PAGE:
But during the community plan development process, some residents and workers voiced concerns about getting crowded out of downtown by a glut of expensive new housing. Homeless service providers in Skid Row and garment workers in the Fashion District were especially worried.

    Steve Diaz, deputy director of the L.A. Community Action Network and a member of a coalition of Skid Row advocates, said he was encouraged to see the committee’s updated plan include unique zoning rules for a section of Skid Row where housing developers would be required to make 80% of units in new developments affordable.

    “Homelessness ends with housing,” Diaz said. “And land use is one of the key tools in order to ensure that you're able to build enough housing.”

    White letters on a green bakcground read: Skid Row City Limit POP Too Many ELEV 2008. The seal of the City of LA is painted at the top.
    A sign reading "Skid Row" is painted on a wall next to the Los Angeles Mission.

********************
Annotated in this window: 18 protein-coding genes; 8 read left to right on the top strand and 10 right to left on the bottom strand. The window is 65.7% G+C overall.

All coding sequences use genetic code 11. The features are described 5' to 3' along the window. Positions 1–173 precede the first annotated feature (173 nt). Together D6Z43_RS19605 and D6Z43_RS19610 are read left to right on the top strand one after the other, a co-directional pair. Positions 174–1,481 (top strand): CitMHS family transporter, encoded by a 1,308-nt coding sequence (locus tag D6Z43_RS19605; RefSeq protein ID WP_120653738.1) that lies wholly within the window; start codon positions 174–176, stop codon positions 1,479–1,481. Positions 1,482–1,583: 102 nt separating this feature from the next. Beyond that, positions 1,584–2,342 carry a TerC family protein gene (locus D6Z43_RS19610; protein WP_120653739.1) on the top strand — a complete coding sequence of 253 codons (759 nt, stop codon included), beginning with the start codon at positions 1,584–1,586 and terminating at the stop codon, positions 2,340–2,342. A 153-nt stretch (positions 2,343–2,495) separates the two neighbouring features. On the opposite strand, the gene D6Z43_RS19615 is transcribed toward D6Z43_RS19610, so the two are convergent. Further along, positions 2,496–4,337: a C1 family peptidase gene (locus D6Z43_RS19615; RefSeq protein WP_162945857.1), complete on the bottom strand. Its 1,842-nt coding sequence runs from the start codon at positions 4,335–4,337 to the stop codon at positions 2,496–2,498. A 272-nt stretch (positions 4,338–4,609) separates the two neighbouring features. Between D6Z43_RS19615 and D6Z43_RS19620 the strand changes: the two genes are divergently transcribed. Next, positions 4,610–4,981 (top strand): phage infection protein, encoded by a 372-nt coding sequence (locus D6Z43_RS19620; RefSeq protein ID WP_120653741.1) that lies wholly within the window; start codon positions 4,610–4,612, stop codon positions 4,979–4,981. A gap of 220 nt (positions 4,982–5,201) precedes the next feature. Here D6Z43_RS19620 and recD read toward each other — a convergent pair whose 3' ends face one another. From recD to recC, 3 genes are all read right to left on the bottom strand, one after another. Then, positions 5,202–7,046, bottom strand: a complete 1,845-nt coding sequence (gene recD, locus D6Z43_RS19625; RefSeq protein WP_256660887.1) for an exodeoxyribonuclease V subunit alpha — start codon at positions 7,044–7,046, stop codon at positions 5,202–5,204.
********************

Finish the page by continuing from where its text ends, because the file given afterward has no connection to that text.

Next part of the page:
(Robyn Beck
    AFP via Getty Images)

    But some housing advocates wanted the plan to allow more market-rate housing in Skid Row.

    “We need to be building permanent supportive housing all across the city so that all of our communities are mixed-income, and we don't continue to concentrate poverty in certain areas of the city,” Epstein said.

    Diaz said the plan’s unique affordability requirements in Skid Row aren’t about concentrating poverty. He said this type of housing is needed there to “ensure that folks in this identified area are able to stay and are able to access resources that are built within that area.”

    Garment workers fight to stay in the Fashion District

    L.A. is home to 83% of America’s cut-and-sew manufacturing industry, and most of that activity is concentrated in Downtown L.A.’s Fashion District. Workers in this local industry are largely immigrants, mostly women, and in many cases earning less than minimum wage.

    "It's an existing industry that can't be ignored or dismissed or steamrolled for luxury development."
    — Marissa Nuncio, executive director of the Garment Worker Center

    “Development plans and land use are certainly not the typical issues that we work on,” said Marissa Nuncio, the Garment Worker Center’s executive director. “But downtown is the heart of L.A.'s garment district. And to change land use permissions to encroach upon that district was going to have a devastating effect on this industry.”